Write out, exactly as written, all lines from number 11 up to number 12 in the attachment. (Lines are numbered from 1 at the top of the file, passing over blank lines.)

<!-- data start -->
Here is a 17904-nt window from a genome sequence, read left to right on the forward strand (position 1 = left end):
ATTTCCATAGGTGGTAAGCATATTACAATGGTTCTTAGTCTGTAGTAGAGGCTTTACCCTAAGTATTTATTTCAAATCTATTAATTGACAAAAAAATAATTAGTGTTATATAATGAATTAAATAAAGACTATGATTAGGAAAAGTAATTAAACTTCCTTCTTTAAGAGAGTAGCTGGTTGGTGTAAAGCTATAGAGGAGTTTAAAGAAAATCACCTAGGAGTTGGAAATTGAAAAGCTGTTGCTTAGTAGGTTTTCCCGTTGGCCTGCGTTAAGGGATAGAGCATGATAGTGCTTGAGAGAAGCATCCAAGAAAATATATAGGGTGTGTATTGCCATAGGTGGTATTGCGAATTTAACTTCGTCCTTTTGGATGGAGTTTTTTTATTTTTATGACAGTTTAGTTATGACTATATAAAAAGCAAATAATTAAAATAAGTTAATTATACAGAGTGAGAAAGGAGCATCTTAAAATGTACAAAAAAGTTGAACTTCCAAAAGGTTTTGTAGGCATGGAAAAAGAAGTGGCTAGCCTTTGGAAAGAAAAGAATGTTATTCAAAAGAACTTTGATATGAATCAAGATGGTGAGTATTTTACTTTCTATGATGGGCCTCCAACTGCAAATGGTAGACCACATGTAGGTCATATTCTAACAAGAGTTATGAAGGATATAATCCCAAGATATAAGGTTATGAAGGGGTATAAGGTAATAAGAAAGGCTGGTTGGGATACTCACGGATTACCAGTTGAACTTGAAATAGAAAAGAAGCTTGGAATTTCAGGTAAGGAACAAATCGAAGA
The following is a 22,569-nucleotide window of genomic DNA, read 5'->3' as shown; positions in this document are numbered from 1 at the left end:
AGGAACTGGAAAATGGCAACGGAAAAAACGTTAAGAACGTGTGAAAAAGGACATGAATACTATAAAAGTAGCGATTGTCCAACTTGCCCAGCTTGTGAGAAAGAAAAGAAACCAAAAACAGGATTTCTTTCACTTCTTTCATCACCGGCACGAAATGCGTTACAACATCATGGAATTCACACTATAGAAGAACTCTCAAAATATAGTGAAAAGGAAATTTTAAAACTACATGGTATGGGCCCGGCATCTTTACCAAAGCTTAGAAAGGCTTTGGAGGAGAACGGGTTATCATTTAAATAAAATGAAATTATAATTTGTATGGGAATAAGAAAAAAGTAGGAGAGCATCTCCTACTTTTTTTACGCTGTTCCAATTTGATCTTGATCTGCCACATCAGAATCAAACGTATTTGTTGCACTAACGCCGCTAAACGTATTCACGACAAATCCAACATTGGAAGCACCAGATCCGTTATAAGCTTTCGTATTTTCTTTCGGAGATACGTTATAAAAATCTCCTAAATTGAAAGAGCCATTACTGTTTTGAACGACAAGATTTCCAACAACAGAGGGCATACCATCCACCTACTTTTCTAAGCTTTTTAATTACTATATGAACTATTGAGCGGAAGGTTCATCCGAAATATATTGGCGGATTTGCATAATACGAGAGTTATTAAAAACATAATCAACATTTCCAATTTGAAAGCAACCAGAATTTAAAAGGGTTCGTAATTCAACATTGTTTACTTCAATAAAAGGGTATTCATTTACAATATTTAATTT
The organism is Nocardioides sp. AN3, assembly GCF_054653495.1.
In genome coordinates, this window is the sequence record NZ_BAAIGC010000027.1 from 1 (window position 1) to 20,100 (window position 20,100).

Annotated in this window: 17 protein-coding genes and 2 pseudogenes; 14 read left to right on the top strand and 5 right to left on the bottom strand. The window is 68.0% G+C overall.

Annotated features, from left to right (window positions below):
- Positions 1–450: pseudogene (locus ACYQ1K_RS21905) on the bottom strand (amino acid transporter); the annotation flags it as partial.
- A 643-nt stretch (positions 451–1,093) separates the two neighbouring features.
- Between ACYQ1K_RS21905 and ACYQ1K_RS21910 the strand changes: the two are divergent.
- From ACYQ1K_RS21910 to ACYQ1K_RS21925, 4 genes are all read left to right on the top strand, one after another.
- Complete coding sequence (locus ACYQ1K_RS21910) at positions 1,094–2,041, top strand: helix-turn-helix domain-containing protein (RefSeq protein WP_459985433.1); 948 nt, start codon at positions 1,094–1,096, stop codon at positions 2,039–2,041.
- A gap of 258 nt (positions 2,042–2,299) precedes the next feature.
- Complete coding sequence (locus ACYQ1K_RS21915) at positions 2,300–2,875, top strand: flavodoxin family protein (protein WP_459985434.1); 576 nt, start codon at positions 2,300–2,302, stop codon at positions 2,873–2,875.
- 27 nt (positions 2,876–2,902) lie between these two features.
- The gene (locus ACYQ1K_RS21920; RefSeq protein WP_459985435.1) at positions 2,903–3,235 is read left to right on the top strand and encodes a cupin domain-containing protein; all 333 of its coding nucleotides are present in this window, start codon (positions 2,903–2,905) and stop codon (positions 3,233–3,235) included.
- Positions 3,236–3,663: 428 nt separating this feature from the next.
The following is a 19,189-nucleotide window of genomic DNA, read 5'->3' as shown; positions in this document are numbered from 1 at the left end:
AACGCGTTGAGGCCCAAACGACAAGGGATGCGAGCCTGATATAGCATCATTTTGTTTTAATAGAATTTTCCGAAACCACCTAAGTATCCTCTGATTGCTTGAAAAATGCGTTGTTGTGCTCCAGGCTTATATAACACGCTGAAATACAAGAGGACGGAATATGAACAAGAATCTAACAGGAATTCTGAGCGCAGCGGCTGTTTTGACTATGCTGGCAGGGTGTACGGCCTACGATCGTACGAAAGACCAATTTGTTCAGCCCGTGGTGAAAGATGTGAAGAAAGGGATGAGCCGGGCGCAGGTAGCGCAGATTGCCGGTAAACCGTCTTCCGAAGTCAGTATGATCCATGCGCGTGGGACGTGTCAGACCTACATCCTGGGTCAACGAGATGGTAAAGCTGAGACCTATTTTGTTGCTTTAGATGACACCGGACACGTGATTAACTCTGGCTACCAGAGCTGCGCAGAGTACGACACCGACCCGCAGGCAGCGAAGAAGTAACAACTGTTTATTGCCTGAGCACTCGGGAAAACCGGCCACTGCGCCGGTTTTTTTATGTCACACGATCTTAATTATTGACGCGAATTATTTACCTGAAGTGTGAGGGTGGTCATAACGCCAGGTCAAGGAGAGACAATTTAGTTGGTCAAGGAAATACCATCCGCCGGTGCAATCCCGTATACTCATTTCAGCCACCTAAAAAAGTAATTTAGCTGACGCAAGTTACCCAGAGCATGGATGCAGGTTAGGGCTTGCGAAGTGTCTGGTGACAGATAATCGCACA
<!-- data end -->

- Between ACYQ1K_RS21905 and ACYQ1K_RS21910 the strand changes: the two are divergent.
- From ACYQ1K_RS21910 to ACYQ1K_RS21925, 4 genes are all read left to right on the top strand, one after another.